A Foresight Scenario Method
for Thinking About Complex Sustainable Development
Dominic Glover, Kevin Hernandez and Alun Rhydderch
In this article, we describe an innovative foresight approach, which we used to examine the interactions among three themes that are likely to be significant for international development policy and strategy in the coming decades. We adapted existing foresight scenario methods (drivers of change analysis, scenarios, wind-tunnelling) to investigate possible trade-offs, tensions and synergies that may exist among competing international development goals of reducing inequalities, accelerating sustainability and building more inclusive and secure societies. Our method combined foresight methods with programme theory analysis, an approach commonly used in impact evaluation. We describe our approach in detail and discuss its strengths and weaknesses.
Keywords: foresight, scenarios, sustainable development goals, SDGs, trilemma.
Development studies and policy are necessarily concerned with the future – with trying to anticipate it and trying to influence it. The methods of foresight should therefore be intrinsically interesting to development scholars, policymakers and practitioners. Foresight methods have been applied to development policy questions and problems by national governments and international agencies, philanthropic foundations, intergovernmental organisations and international assessment exercises covering sectors such as energy, the environment and climate change (Bingley 2014; Heinzen 2004).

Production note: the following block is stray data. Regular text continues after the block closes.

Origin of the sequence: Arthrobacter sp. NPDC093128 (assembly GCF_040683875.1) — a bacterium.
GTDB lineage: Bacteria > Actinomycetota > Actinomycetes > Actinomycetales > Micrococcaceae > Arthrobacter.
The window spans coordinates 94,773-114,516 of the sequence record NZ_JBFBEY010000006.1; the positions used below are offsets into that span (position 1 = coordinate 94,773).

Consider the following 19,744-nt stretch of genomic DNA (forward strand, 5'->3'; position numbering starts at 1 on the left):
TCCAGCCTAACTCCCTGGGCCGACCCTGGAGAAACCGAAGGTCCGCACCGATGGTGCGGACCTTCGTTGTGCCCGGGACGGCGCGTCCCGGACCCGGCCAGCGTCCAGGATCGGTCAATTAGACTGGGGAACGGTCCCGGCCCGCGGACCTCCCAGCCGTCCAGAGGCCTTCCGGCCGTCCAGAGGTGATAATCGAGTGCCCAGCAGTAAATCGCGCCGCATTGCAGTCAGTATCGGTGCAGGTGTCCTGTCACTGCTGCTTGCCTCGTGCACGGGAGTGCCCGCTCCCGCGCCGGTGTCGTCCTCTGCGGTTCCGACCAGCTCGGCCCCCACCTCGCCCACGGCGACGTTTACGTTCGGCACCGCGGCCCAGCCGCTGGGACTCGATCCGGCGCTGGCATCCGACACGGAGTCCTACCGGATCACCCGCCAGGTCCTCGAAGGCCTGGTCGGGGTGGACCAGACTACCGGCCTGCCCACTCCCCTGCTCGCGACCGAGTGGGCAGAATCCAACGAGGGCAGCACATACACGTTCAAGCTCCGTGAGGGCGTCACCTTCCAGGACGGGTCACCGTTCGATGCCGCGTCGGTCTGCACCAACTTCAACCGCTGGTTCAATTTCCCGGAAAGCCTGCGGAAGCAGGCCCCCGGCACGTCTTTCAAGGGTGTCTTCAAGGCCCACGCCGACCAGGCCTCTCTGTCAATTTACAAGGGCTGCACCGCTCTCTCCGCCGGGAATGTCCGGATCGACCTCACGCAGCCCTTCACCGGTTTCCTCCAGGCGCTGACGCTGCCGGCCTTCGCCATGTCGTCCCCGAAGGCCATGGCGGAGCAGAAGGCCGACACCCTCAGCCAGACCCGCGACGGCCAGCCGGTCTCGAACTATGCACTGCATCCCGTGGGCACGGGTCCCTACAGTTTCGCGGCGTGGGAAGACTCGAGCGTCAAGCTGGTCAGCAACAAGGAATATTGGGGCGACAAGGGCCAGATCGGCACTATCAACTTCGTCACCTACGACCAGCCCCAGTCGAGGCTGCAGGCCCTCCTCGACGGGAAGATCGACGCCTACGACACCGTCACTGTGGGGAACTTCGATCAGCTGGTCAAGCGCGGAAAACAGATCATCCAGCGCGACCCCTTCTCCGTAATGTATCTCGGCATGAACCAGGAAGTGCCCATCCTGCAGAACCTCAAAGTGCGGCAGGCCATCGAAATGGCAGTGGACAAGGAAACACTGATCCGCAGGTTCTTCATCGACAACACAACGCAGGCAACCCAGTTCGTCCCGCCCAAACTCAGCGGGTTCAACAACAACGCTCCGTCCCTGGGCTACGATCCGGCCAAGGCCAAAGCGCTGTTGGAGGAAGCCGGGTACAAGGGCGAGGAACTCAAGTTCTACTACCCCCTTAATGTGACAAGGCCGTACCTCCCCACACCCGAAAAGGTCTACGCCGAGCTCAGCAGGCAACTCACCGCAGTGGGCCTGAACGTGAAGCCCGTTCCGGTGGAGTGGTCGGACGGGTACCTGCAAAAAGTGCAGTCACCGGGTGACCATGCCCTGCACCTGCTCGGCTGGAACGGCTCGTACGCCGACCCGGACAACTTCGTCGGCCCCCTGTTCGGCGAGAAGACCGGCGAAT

In this article we describe an innovative adaptation of a commonly used foresight approach, namely scenario building, which we used to examine the interactions among three important themes that may be expected to be significant for international development policy and practice in the coming decades. We wanted to explore possible trade-offs, tensions and synergies that might exist among competing goals of human development. The multiple aims and simultaneous goals of development policy – expressed for example in the eight Millennium Development Goals (MDGs) of 2000–15, and the 17 Sustainable Development Goals (SDGs), replete with 169 individual targets, which succeeded them in 2016 – may seem like a utopian list of harmonious and mutually reinforcing wishes. What if, in reality, some of the many individual goals and targets are in tension with one another? Could there be inevitable or likely trade-offs between different desirable outcomes? Might progress towards one goal impede progress towards another? Policymakers and practitioners probably need to think about how their strategies need to be sequenced or balanced in order to achieve the best progress they can towards multiple desirable goals at the same time.